The Civil War through the Collis S. Hough letters

Well, hello there! It’s so nice to have you back again.  I have a special treat for you today, and—SURPRISE!—it’s not about C-SPAN! Turns out I do have more than one dimension to my personality and I am capable of talking about other subjects.  (I know, you’re thinking, ‘well…..we’ll see.’) Allow me to show you.

One of the great things about my job is that occasionally, I get to handle something that’s just really, really cool (not that most historical records aren’t cool, but you know what I mean).  Maybe it’s something really old, like the facsimile of an illuminated manuscript from the 15th century.  Or it could be something rare, like the logbook of a Coast Guard lifeboat dispatched to the site of not one, but two ships which had broken in two off the coast of Massachusetts.  Perhaps it’s even something famous, like the handwritten account of the first doctor on site after Abraham Lincoln was shot.  In the world of digitization, these excitements can be hard to come by, mostly because we don’t spend a lot of time perusing records for content, being focused as we are on the process of speedy digital conversion.  But when I do get the chance to slow down and immerse myself in a story, it’s like stepping into history for a moment.

I don’t look this cute when I takes trip into the past

I recently got to do that when I was working on digitizing the letters of Collis S. Hough, a new acquisition for the Special Collections Research Center.  Hough was a Civil War soldier, who fought with the First Connecticut Artillery Regiment in the Union Army.  During his several years in the War, his faithful letters to his wife, Harriet, at home gave insight into the life of a Civil War soldier—the relatively tolerable, the pretty bad, and the REALLY bad (yeah, there’s not a lot of sunshine to be found in warfare).  And, because we not only digitized the letters, but transcribed them for you (that means you don’t have to decipher a lot of misspellings in 19th-century handwriting, so congrats), they are now an amazing resource for anyone interested in getting a glimpse of his experiences!

So excited to dive in to history

What I love about reading these letters is that there are so many sentiments in them that are relatable, despite the fact that Hough and I are very different individuals living in very different times.  But, at the end of the day, Collis Hough was a regular human being, separated from his family to fight in a seemingly endless war.  For instance, he expresses genuine love for his family.  His affection for them is clear—he writes that he “thinks of [them] every hour in the day.”  One beautiful, emotionally devastating letter includes the heartfelt promise that “Although we are separated in person, yet you and the children are never absent from my thoughts and it is my continual practice to recommend you to the care of that Being whose eyes are on all his creatures and to whom the secrets of all hearts are open.”  The father of two young daughters, he almost always ends his letters with “kiss the babies for me” (cue the tears).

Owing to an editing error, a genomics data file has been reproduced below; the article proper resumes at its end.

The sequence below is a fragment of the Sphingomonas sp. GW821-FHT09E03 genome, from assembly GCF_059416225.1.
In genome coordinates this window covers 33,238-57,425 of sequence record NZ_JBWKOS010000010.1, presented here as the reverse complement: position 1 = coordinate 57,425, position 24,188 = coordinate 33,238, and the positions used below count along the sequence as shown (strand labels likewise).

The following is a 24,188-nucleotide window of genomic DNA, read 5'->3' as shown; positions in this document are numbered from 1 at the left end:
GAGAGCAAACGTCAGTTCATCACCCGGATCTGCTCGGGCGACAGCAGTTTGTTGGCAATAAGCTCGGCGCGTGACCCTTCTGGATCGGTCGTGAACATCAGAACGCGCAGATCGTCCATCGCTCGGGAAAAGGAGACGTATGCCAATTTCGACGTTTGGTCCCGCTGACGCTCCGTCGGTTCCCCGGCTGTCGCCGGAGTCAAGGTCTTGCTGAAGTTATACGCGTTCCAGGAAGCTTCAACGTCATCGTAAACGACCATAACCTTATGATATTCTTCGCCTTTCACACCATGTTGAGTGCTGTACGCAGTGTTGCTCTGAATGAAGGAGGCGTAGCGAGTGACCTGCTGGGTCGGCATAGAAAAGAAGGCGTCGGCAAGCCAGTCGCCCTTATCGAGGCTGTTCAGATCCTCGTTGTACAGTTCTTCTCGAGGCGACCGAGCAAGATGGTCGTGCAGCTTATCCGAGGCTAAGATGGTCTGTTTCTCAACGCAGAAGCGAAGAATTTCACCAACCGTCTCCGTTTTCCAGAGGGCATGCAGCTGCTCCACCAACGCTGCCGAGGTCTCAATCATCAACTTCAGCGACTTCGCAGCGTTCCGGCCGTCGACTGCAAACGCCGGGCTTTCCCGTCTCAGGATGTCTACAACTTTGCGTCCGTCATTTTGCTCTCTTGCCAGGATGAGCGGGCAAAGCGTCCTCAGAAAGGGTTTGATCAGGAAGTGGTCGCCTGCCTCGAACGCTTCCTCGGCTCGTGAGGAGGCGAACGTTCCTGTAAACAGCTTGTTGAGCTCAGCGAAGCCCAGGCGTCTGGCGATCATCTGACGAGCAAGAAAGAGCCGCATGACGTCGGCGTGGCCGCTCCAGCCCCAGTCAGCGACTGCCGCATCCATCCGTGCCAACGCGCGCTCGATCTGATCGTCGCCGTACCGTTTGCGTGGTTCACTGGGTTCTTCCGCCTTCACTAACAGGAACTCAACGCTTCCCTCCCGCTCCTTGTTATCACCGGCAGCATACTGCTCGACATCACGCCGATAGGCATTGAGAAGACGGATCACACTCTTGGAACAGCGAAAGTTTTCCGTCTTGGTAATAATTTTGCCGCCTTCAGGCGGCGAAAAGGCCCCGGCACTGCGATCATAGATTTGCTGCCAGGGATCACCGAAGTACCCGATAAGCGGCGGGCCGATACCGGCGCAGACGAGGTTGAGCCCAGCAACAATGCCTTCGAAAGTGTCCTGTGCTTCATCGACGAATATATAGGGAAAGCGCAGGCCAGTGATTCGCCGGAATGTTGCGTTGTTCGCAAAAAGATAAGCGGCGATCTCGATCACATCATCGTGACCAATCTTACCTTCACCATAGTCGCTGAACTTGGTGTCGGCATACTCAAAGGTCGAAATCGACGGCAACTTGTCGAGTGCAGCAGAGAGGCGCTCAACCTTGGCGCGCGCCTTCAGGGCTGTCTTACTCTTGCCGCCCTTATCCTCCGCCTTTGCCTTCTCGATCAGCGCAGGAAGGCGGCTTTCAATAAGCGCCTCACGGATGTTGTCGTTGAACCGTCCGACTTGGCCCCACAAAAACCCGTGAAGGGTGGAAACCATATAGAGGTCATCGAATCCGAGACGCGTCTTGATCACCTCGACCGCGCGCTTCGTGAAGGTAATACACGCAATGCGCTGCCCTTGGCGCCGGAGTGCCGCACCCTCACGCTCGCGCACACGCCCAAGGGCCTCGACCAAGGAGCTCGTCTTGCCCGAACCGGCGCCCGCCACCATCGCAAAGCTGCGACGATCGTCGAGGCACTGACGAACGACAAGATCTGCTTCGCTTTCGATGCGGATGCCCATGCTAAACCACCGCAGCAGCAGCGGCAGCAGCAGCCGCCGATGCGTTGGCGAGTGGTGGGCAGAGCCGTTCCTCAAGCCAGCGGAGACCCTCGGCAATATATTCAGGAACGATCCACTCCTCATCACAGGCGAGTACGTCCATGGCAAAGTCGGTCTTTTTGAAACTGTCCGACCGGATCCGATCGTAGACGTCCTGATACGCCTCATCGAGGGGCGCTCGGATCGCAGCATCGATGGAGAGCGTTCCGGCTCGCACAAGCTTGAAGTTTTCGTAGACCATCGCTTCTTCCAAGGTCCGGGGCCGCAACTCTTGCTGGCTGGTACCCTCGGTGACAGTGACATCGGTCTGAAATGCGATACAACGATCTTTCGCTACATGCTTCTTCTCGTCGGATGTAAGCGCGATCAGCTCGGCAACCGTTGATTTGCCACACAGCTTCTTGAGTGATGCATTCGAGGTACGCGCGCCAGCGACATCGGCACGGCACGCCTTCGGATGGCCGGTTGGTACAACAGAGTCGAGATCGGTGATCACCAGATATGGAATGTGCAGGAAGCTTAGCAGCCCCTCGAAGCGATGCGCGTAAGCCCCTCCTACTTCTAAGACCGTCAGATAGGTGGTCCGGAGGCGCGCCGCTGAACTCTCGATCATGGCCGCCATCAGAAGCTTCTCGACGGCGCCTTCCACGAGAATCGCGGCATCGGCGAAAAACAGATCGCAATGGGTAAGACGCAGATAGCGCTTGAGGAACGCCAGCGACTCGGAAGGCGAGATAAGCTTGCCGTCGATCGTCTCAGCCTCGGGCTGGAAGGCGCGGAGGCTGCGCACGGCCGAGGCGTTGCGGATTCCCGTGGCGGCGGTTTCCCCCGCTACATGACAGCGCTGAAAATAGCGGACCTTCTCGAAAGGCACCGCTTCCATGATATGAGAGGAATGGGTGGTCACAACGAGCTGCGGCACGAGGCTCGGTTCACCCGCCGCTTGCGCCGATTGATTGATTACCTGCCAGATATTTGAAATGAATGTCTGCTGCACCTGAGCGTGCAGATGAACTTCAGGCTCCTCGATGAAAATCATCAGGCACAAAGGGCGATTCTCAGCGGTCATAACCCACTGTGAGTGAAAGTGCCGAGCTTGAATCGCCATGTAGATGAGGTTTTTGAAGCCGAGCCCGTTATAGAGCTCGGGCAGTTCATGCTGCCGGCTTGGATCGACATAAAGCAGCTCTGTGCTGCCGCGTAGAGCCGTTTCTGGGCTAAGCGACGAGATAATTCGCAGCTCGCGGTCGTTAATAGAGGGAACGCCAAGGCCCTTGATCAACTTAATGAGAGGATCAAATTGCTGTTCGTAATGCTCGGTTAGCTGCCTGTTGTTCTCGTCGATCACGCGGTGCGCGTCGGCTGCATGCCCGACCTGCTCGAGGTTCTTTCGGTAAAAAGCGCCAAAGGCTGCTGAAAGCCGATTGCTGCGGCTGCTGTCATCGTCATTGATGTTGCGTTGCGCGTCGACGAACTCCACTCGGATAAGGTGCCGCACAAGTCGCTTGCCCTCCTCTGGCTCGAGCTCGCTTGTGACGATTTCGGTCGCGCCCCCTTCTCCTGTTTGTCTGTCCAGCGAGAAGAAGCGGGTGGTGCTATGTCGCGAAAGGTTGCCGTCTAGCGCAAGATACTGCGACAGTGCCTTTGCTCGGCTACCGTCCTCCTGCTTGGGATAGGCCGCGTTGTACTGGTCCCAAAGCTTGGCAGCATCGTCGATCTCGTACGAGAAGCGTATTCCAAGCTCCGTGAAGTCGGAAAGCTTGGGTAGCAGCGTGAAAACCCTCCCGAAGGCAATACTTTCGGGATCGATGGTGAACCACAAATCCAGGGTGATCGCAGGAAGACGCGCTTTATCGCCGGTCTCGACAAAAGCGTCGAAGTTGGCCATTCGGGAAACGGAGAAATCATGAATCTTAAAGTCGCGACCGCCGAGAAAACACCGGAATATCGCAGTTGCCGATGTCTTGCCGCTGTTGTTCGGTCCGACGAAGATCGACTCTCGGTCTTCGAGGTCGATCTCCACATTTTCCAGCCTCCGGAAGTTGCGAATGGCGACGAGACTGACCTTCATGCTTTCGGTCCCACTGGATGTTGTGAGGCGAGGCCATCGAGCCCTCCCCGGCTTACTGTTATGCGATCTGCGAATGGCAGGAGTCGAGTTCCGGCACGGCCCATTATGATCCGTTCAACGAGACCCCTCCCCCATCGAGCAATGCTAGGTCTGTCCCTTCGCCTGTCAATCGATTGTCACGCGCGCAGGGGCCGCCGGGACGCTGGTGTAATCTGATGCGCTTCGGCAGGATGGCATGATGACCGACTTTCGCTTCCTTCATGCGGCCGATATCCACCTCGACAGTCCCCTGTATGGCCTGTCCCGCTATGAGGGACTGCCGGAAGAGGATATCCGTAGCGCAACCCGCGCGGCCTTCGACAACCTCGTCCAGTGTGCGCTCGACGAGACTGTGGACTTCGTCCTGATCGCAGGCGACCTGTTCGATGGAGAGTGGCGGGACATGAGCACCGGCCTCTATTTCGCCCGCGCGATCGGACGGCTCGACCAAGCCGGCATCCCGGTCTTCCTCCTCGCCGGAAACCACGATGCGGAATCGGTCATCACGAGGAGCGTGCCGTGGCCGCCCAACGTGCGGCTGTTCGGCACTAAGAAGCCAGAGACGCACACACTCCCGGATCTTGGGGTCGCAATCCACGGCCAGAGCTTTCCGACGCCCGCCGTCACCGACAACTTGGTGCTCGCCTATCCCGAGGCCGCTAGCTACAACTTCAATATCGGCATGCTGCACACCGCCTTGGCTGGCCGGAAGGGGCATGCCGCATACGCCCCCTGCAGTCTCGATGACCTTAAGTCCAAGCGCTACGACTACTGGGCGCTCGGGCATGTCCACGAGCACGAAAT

Sometimes, Hough spends letters reporting on family friends who have died, or entire companies of men who marched off to battle and haven’t been heard from since.  The realities of his experiences are bleak, even more so when he speculates the War will end within six months, even though you know it’s only 1863 and they have two more years of fighting ahead.  Occasionally, these reports turn into anger—in one instance, he writes “This last battle has been an awful slaughter.  I suppose you have all heard of the Battle of Fredericksburgh where twenty thousand men have been either killed or wounded all for a few men in Congress.”

One of the digitized Hough letters

He doesn’t have a lot of kind words for the Confederate soldiers either, in one letter giving his impressions of them: “The Southern Confederacy is pretty much played out by the looks of [their] soldiers for they are the Dirtiest looking fellows I ever see…I have been through [their] camps and seen [their] style of living and it is enough to kill one to look at [their] filthy Quarters.”  To be fair, from his descriptions, it does sound pretty bad.

And then, there’s the everyday updates—changes of location, concern about pay, complaints about food—those types of topics that you probably didn’t spend any real time on in school.  Thanks to ordinary people, like Hough, writing letters or journals of their lives, their records are now part of the narrative.

It’s fascinating to learn about the Civil War from the perspective of someone who was actually there.  Not only does it reinforce that events like that actually happened outside of some history textbook you read in middle school, it also reminds you that the people who lived those events were often just like you and me.  Living through war was heartbreaking, confusing, full of dashed hopes and uncertain futures, and economically devastating. He, like all of us probably would, clung to his family and the hope of seeing them again to make it through the darkest days.

There’s so much to learn and enjoy in this collection! If you’re interested in taking a little step into history yourself, check out the Collis S. Hough letters and their full transcriptions right here!


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